One of the articles in this issue of Cosmopolitan is called, “Fat Fears.” This article is about “how to stop torturing yourself and lose pounds.” Three “diet experts”-Sarah Ferguson, Dr. Robert Atkins, And nutritionist, Carrie Latt Wiatt-answer dieting questions. Through out this article there are pictures of a young woman wearing a skimpy black bikini. The magazine shows us this picture to reinforce the idea that if we only would follow these tips that the “diet experts” gave us, then we would look like the woman in the black bikini.
Another article in Cosmopolitan called, “Why Thongs Turns A Man’s Mind to Mush”, illustrates to women that a man will only love them if the have a model’s body. In the article,”real” men were asked “Which is hotter: thong or bikini?” The majority of men said they like women to wear thong underwear. One of the men said, “Regular bikinis look too old-fashioned to me.” Another man said, “Thongs are sexy; it’s part of the whole “bad-girl” appeal.” This puts an added pressure on women to have the perfect body in order to wear the thong underwear. Women will want to please their man and keep them happy so that their man will love them in return.
There is something about our body that we all would like to change because we feel that our bodies are not good enough, like our height, our weight, our eye color, etc. We want to change ourselves because of the pressure that advertisements places on us to be one of the “beautiful people”. They make us feel worthless because we do not look like a super model. If the advertisers and the media stopped focusing so much attention on physical beauty and perfection and focused a little more on inner beauty and strengths, then maybe when we would look in the mirror, we would not just see what we look like on the outside, we would be able to see the person we really are.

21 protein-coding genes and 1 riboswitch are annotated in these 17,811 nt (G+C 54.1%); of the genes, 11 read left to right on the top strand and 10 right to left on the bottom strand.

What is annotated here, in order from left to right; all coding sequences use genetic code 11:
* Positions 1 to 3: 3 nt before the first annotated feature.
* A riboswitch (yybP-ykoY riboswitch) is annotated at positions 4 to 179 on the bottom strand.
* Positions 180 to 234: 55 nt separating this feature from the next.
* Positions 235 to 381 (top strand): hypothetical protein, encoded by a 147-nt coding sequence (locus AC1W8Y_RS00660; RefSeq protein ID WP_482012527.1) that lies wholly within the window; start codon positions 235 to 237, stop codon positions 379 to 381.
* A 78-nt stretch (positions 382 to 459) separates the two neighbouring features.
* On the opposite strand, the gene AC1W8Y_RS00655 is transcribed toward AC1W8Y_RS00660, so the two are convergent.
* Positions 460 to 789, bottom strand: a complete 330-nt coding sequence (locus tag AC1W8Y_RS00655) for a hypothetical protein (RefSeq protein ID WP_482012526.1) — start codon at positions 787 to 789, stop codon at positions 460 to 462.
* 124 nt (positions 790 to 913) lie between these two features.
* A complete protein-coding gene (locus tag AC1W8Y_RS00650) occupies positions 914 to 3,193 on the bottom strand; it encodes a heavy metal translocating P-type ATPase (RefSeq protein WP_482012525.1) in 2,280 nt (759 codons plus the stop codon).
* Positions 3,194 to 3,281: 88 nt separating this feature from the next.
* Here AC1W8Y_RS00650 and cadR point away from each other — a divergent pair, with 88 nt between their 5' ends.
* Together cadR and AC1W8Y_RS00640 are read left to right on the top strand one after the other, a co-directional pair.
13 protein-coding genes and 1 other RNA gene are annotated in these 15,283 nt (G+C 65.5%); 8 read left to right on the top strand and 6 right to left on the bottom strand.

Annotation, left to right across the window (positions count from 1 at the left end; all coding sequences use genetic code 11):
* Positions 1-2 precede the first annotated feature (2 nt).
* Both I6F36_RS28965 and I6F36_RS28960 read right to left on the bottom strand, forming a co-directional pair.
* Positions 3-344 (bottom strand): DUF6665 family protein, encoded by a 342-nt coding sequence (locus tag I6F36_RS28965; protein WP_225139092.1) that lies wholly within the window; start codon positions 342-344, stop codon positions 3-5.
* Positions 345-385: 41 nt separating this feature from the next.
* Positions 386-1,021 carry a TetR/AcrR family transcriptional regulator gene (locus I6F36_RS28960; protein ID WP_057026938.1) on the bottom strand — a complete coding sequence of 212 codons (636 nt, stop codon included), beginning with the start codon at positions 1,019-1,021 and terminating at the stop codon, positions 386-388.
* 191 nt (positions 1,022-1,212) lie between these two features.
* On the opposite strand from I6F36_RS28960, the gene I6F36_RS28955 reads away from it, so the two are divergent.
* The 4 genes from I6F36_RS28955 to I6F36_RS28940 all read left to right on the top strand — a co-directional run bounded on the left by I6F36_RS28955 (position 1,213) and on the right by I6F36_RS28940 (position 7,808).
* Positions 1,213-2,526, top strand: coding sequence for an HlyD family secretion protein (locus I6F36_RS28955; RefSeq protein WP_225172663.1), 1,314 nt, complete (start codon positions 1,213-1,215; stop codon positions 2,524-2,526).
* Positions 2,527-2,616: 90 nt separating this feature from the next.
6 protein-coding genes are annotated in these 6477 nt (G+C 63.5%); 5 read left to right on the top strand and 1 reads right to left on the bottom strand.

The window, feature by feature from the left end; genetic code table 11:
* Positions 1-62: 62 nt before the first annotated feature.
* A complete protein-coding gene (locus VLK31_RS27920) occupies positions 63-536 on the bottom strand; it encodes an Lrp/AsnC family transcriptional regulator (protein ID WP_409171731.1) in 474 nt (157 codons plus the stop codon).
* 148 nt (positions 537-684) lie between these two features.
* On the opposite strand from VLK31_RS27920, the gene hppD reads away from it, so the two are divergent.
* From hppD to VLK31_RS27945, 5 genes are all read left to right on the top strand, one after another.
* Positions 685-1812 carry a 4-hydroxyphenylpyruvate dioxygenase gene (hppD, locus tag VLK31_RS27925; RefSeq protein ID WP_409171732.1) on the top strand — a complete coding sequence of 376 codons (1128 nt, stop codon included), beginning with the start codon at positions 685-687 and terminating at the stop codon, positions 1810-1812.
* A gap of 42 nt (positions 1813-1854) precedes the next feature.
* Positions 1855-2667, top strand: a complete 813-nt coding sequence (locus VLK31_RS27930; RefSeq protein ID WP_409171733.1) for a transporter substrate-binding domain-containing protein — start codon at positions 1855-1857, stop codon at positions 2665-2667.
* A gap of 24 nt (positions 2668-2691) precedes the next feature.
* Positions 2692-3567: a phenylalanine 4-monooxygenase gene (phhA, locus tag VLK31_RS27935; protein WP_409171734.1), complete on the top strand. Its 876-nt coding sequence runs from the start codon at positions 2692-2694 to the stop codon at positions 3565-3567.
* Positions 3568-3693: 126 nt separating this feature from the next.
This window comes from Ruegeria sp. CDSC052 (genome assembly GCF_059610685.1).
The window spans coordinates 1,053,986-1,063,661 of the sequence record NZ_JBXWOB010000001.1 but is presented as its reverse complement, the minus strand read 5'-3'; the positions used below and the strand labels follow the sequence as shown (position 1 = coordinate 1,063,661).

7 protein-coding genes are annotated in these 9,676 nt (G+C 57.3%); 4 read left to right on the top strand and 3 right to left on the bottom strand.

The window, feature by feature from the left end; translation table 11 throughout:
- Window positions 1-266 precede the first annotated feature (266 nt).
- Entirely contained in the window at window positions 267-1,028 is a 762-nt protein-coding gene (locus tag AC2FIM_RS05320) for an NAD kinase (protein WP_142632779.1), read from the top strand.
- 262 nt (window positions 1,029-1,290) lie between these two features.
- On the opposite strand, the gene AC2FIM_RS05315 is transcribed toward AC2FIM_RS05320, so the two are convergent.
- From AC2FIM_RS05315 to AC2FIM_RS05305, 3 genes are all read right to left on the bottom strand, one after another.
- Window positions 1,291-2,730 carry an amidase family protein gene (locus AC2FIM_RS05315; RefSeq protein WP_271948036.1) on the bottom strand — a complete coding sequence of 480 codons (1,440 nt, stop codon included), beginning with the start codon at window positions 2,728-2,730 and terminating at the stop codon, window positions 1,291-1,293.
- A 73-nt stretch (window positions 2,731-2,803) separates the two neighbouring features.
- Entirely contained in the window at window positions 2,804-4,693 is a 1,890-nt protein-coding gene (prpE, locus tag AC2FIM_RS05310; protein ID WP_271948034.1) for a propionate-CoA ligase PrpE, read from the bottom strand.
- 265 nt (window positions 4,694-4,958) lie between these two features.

Berger, John. “Ways of Seeing” Ways of Reading. 4th Ed. Eds. D. Bartholomae & A. Petrosky. Boston: Bedford Books, 1996. 46-72
Susan, Douglas. “Narcissism as Liberation” Ways of Reading. 4th Ed. Eds. D. Bartholomae & A. Petrosky. Boston: Bedford Books, 1996. 117-133
Fabian, Allison. “Fat Fears” Cosmopolitan, July 1997. 190-195
Golin, Mark. “Why Thongs Turn a Man’s Mind to Mush” Cosmopolitan, July 1997. 32